-The group had close ties with a couple of local radio stations that were helpful in spreading the word about the boycott early on, as well as frequent announcements in the weeks leading up to the boycott. In the final days before the boycott, and on the day of as well, the stations mentioned the event very often and also dedicated several of hours of airtime on the day before and day of as well.
-Leaders worked to spread the word throughout the community using various local organizations. One of the most important of which was the Catholic Deices, which was very supportive of the movement and arraigned time for organizers to come and speak during masses throughout the state. The work with the church was carried out with the caveat that the event could not be called a boycott in so many words. They did agree to “no work, no school, no business” and United Michigan Latinos seemed happy with the rewording if it meant the cooperation of the Church.
-The boycott went of very well and several businesses that did open for were either talked into closing during the course of the day. In some cases it sounds like strong-arm tactics may have been used.
Opinions on Immigration and Reform: Although the session leaders framed the transition to this topic in terms of starting a discussion on the failure of the most recently proposed immigration bill, the four leaders dominated the discussion by speaking at length at the start of this section, and in other ways detailed below.
-The first speaker (the same who commented on the May Day boycott
above) framed immigration from Mexico to America as a “scientifically
proven inevitability”, although never spoke to any body of science that
justified that claim. He also commented on the obsolete and harmful
nature of current laws.
-Second speaker spoke about the ways that NAFTA favors large business. In particular agribusiness has been pushing small producers out in Mexico and the creation of machiladoras along the border, only to be moved to Asia later. He also shared the personal story of a woman his family knew who had initially built TVs in a plant along the border. When the plant closed she took work as live in domestic help in the States. The second job was not seen as good as the first because it involved being so far from home and, in a rather ironic twist the family she worked for owned a TV set of the brand and type she had made in her previous job.
-The speaker also spoke about a Schedule Four under the WTO as
a program that would basically set up a system for monitoring migrant workers worldwide and provide almost no benefits to the workers themselves.
-He also mentioned several bilateral trade agreements the United
States had made with small Central American countries that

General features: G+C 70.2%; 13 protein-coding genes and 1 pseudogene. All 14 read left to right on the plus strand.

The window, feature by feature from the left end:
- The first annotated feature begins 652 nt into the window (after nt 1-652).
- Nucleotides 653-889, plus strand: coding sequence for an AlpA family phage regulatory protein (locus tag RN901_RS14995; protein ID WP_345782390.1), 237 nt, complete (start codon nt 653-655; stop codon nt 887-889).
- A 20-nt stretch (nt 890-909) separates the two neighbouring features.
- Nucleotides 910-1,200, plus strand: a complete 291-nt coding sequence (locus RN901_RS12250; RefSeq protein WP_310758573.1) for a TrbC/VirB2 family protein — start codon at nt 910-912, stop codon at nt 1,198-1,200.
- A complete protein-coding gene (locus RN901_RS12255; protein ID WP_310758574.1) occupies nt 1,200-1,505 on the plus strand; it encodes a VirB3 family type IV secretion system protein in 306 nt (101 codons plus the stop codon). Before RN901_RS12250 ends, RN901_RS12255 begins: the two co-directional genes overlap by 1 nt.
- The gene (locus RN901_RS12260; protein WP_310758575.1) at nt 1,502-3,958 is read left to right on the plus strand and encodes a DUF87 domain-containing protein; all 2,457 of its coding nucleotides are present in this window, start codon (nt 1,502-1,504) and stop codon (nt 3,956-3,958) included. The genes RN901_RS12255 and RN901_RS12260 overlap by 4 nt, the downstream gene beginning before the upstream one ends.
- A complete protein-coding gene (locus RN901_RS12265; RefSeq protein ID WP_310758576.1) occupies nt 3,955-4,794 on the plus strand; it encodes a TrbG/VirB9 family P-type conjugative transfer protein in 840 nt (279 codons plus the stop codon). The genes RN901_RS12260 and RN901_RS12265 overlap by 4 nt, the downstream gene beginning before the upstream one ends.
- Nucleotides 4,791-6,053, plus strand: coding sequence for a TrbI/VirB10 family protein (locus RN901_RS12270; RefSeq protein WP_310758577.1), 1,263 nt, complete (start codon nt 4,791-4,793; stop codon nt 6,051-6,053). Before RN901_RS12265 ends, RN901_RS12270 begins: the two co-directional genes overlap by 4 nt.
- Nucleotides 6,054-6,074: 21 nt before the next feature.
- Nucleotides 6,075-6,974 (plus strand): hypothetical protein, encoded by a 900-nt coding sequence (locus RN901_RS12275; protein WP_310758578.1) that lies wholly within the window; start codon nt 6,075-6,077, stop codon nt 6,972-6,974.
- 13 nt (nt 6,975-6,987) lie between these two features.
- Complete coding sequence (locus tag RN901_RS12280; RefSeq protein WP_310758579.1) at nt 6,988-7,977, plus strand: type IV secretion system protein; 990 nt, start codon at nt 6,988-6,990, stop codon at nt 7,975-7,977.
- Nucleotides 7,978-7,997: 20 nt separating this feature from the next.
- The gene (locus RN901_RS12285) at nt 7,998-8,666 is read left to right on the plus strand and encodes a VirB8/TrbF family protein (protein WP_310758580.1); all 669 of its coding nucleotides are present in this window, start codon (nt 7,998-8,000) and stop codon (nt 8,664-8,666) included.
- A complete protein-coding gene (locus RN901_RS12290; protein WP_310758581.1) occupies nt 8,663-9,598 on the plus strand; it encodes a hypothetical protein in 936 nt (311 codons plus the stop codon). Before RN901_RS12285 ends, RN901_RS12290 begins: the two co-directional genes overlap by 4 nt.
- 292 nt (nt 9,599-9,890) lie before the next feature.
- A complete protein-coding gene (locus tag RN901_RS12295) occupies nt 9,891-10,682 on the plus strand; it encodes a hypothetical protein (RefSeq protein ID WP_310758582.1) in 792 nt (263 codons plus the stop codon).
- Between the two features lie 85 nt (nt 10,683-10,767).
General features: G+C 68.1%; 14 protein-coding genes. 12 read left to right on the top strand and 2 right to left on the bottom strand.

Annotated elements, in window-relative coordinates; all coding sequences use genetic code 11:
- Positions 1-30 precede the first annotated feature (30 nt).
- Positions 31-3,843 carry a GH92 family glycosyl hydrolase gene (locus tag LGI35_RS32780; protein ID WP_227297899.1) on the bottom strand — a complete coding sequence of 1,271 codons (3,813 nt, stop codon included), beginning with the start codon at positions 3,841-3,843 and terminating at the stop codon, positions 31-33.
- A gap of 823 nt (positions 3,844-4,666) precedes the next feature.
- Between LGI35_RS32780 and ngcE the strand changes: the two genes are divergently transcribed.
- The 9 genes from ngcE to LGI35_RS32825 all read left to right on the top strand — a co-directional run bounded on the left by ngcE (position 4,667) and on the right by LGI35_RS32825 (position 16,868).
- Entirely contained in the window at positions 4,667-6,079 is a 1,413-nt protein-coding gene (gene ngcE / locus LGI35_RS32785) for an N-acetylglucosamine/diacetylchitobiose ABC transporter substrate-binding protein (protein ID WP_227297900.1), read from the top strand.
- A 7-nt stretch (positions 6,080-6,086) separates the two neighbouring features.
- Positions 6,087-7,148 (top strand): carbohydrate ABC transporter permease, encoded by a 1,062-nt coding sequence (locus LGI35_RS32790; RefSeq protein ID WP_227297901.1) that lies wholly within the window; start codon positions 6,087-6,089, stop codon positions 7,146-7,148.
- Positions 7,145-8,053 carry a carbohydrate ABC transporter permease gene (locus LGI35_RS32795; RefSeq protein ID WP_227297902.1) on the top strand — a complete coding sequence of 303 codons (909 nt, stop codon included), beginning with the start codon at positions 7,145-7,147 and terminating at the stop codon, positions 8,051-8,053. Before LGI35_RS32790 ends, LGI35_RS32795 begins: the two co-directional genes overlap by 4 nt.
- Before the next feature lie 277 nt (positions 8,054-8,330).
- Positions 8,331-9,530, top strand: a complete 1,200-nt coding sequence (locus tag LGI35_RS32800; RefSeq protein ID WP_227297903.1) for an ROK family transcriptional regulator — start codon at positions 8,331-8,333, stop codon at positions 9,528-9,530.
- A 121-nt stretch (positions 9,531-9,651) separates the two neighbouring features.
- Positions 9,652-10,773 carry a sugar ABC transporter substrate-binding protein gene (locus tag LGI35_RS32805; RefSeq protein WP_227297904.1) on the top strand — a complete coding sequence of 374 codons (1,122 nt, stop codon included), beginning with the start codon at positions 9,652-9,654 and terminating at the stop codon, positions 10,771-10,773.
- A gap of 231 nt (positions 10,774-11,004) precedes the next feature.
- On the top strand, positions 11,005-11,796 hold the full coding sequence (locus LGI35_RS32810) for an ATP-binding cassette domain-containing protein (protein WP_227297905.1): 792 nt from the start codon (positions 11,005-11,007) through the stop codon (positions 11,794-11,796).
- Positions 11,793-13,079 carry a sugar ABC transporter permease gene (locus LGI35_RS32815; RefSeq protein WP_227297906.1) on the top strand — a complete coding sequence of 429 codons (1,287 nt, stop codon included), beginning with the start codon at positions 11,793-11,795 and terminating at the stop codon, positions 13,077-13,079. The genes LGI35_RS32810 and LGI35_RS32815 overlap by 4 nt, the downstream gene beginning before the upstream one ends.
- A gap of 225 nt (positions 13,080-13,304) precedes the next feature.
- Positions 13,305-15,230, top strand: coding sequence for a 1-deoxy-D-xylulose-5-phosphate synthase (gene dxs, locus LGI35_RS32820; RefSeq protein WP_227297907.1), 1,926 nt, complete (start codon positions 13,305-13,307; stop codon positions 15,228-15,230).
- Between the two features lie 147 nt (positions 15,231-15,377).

provided those workers with even less security and fewer rights than those from Mexico as part of the NAFTA framework.
-The fourth speaker, in something of a nonsequitor, spoke at length about
organizing May Day in New York. The movement was initially started by the old labor unions representing industrial workers who were by and large white. Overtime the movement as a day of solidarity for labor fell of in America, but it has stayed strong in other parts of the globe and recently been revived as movement involving large numbers of people of color.
-The fifth speaker focused his comments on the most recent developments in the immigration reform. He asserted that Regan admitted he made a mistake in setting up a program that allowed amnesty after just one year. The ruling classes were determined not to repeat the mistake and the most recent bill would have meant almost 20 years between application for citizenship and voting rights. Furthermore the proposed “touchback” was unrealistic, could potentially separate families and he felt was more of “dirty trick” than anything else (namely workers would by and large be refused re-entry). The proposed bill was employer focused and he felt the nation needed a worker-focused bill. He did see the defeat of the bill as a measured victory because it would mean that immigration would be an important issue to organize around as Presidential elections drew near. He suggested that no matter who wins “Senora Reforma Immigracion” would be on the ballot everywhere.
Audience Participation: There were about 20 people in the room at this point and the lead presenter was something of a moderator and moved around the circle allowing those who whished to make comments, although by and large the other presenters commented on each new speakers thoughts in turn and in ways that largely highlighted their own opinions and did not engage with the new opinions just offered.
-An older anglo man from a communist organization expressed the view
that if capital should have no borders, why should workers
-A woman of color who edited a bi-lingual publication spoke to the some
successes they had in reframing the issue of immigrant rights as a basic moral issue of fair pay for hard work.
-One man asked if the presenters had any ideas on how his group
might organize and target a boycott. They did not answer his question.
-A young white male spoke to how a socialist third party might be an
effective way to address some of the concerns brought up in the session.
Networking and Future Plans: No plans were made for the future, other than some general comments about making the next May Day boycott more effective than previous years. As the comments above should make fairly clear, most of the session was taken up by the presenters speaking to their own experiences and opinions.